It may also refer to writing that uses the art of rhetoric, propaganda (cf. Propaganda by Edward Bernays, aka the 'father of spin'), other long-established tchniques of persuasion (cf. The Hidden Persuaders by Vance Packard), or marketing. (Thanks to Rannheid Sharma for her input and feedback.)
Or, it may refer to writing that uses the more modern art of Persuasion Science.
Question: Is Persuasion Science an issue in technical journalism and its translation?
Question for all readers: Would you be able to detect it?
Subsidiary question for translators: Would you be able to detect it?
And if so how much would you need to know about its use in your target language in order to produce a good translation?
And finally, what, precisely, would 'good translation' mean in this context.
Having encountered the words 'Persuasion Science' only today, I have yet to form an opinion.
One thing I do know, however, is that it's the translator's job to identify the philosophical, cultural, fad-based and other underpinnings of any document that comes their way.
- First encounter: Article, dated 22 September, by FT columnist Emma Jacobs entitled Persuasion guru Robert Cialdini’s advice for time-pressed executives.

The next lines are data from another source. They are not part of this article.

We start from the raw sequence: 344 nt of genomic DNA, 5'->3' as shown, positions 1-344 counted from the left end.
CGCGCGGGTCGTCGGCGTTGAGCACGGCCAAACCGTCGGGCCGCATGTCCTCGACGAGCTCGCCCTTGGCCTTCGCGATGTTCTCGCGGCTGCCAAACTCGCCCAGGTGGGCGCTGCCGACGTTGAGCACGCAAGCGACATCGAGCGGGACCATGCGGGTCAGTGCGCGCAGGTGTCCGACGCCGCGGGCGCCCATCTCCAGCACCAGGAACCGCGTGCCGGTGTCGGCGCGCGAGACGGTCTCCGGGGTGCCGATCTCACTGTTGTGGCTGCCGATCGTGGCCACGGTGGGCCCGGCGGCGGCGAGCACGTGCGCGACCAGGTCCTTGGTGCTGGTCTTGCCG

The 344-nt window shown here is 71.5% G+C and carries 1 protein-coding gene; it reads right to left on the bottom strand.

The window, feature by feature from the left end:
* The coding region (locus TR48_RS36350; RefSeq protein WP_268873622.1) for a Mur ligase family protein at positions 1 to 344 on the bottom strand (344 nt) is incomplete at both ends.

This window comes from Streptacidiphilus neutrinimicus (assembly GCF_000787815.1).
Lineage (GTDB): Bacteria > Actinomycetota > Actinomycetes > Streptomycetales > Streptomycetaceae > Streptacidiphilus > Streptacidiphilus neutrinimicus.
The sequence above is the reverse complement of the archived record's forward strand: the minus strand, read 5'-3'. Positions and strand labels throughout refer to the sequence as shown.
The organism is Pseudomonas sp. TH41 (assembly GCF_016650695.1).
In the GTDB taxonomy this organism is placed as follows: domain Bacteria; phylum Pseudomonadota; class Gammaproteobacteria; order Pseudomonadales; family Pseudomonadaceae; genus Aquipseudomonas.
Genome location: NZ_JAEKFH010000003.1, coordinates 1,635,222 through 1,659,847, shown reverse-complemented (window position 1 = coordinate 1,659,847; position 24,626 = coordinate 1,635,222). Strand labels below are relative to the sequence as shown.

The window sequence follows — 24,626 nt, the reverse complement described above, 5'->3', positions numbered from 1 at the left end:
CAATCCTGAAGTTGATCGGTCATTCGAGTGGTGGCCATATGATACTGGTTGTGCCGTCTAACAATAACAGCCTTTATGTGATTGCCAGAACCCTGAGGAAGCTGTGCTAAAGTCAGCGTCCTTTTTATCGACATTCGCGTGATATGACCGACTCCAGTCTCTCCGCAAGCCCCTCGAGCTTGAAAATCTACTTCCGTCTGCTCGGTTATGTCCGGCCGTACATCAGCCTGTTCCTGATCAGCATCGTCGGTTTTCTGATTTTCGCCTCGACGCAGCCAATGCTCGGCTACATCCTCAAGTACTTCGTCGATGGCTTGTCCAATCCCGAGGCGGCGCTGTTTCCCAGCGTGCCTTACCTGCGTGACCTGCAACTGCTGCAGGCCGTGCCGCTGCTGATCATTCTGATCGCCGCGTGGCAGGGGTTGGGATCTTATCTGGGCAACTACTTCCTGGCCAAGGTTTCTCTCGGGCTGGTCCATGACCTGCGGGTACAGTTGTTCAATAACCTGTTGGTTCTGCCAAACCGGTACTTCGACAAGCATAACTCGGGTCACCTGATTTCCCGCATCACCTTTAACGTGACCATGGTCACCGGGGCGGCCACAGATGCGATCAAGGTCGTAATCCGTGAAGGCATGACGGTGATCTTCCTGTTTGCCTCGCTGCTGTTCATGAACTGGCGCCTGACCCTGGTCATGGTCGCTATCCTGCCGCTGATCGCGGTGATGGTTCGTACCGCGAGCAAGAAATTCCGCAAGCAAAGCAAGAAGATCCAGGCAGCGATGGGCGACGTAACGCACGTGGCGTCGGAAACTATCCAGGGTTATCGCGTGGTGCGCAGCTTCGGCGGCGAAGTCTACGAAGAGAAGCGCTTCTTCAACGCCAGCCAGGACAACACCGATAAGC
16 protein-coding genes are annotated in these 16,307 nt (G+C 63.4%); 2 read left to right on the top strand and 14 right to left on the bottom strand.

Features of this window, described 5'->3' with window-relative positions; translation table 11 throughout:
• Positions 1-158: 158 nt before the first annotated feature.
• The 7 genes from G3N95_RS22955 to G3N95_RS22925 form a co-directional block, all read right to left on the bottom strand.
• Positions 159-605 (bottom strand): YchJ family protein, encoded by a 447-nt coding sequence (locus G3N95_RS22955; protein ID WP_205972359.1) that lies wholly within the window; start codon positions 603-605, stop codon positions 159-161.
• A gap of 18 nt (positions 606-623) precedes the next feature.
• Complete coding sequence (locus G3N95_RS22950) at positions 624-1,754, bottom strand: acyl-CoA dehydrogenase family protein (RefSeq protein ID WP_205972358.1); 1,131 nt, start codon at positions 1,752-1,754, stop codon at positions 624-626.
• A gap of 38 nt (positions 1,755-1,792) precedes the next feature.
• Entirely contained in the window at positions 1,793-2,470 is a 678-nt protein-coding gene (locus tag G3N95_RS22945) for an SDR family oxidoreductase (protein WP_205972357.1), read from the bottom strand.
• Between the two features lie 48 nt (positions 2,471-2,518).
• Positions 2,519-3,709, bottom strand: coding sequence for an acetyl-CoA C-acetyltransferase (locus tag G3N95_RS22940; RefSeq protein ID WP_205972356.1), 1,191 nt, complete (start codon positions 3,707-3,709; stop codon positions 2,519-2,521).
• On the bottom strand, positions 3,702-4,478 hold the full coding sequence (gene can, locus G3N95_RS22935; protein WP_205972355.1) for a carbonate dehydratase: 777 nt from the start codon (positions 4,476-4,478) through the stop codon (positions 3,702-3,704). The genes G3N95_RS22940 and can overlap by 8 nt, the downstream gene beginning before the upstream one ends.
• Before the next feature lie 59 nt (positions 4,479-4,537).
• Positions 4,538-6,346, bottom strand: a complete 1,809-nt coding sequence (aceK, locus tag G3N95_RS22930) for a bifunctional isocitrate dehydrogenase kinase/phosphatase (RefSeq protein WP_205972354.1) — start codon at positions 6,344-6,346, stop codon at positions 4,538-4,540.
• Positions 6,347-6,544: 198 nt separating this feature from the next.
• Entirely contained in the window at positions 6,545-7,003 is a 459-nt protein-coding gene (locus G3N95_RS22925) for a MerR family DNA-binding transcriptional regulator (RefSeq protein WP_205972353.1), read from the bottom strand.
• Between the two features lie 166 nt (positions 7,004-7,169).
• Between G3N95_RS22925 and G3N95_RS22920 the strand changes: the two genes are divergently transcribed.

- Steve Booth-Butterfield's Healthy Influence Persuasion Blog.
- Influenceatwork animated explanatory video entitled Science of Persuasion.
- Persuasion Blog article on The General Semantics Persuasion Play©™®.
- Persuasion Blog article entitled Framing or Modeling?
Resisting the temptation to comment on the ethics or intellectual merits of these methods, let me say again that it is the translator's job to identify the underpinnings of any document that comes their way.
Starting to feel out of your depth? Me too.
Conclusion: If you're asked to translate a document that you suspect to be the work of a spin doctor or that is based on any of the techniques discussed on the above links say 'No thank you' unless you're quite confident that you can do the job with a clear conscience.